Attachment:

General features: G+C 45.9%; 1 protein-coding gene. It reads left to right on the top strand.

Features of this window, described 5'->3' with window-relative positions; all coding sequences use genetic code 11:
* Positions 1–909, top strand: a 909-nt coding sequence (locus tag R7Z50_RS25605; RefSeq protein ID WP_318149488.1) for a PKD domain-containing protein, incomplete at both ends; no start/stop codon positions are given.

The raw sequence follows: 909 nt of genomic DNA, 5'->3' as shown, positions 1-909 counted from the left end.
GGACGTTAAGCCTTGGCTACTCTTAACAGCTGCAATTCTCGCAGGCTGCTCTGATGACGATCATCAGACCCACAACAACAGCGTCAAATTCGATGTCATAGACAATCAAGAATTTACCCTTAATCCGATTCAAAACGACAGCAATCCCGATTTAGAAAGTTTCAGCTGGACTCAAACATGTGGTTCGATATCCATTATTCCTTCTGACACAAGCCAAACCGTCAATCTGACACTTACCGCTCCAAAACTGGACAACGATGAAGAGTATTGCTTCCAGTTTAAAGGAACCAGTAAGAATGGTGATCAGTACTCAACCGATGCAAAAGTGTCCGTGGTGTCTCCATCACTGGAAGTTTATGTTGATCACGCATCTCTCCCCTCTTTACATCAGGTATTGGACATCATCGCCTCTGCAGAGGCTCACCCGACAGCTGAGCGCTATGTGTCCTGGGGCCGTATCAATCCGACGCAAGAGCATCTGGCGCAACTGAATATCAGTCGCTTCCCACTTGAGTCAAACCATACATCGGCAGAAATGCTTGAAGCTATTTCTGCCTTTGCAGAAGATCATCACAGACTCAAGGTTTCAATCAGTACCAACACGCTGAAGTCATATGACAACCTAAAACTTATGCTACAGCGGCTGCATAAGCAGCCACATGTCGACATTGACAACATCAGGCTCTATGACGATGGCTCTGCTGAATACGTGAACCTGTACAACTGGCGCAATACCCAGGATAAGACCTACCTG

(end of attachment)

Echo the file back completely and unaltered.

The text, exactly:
General features: G+C 45.9%; 1 protein-coding gene. It reads left to right on the top strand.

Features of this window, described 5'->3' with window-relative positions; all coding sequences use genetic code 11:
* Positions 1–909, top strand: a 909-nt coding sequence (locus tag R7Z50_RS25605; RefSeq protein ID WP_318149488.1) for a PKD domain-containing protein, incomplete at both ends; no start/stop codon positions are given.

The raw sequence follows: 909 nt of genomic DNA, 5'->3' as shown, positions 1-909 counted from the left end.
GGACGTTAAGCCTTGGCTACTCTTAACAGCTGCAATTCTCGCAGGCTGCTCTGATGACGATCATCAGACCCACAACAACAGCGTCAAATTCGATGTCATAGACAATCAAGAATTTACCCTTAATCCGATTCAAAACGACAGCAATCCCGATTTAGAAAGTTTCAGCTGGACTCAAACATGTGGTTCGATATCCATTATTCCTTCTGACACAAGCCAAACCGTCAATCTGACACTTACCGCTCCAAAACTGGACAACGATGAAGAGTATTGCTTCCAGTTTAAAGGAACCAGTAAGAATGGTGATCAGTACTCAACCGATGCAAAAGTGTCCGTGGTGTCTCCATCACTGGAAGTTTATGTTGATCACGCATCTCTCCCCTCTTTACATCAGGTATTGGACATCATCGCCTCTGCAGAGGCTCACCCGACAGCTGAGCGCTATGTGTCCTGGGGCCGTATCAATCCGACGCAAGAGCATCTGGCGCAACTGAATATCAGTCGCTTCCCACTTGAGTCAAACCATACATCGGCAGAAATGCTTGAAGCTATTTCTGCCTTTGCAGAAGATCATCACAGACTCAAGGTTTCAATCAGTACCAACACGCTGAAGTCATATGACAACCTAAAACTTATGCTACAGCGGCTGCATAAGCAGCCACATGTCGACATTGACAACATCAGGCTCTATGACGATGGCTCTGCTGAATACGTGAACCTGTACAACTGGCGCAATACCCAGGATAAGACCTACCTG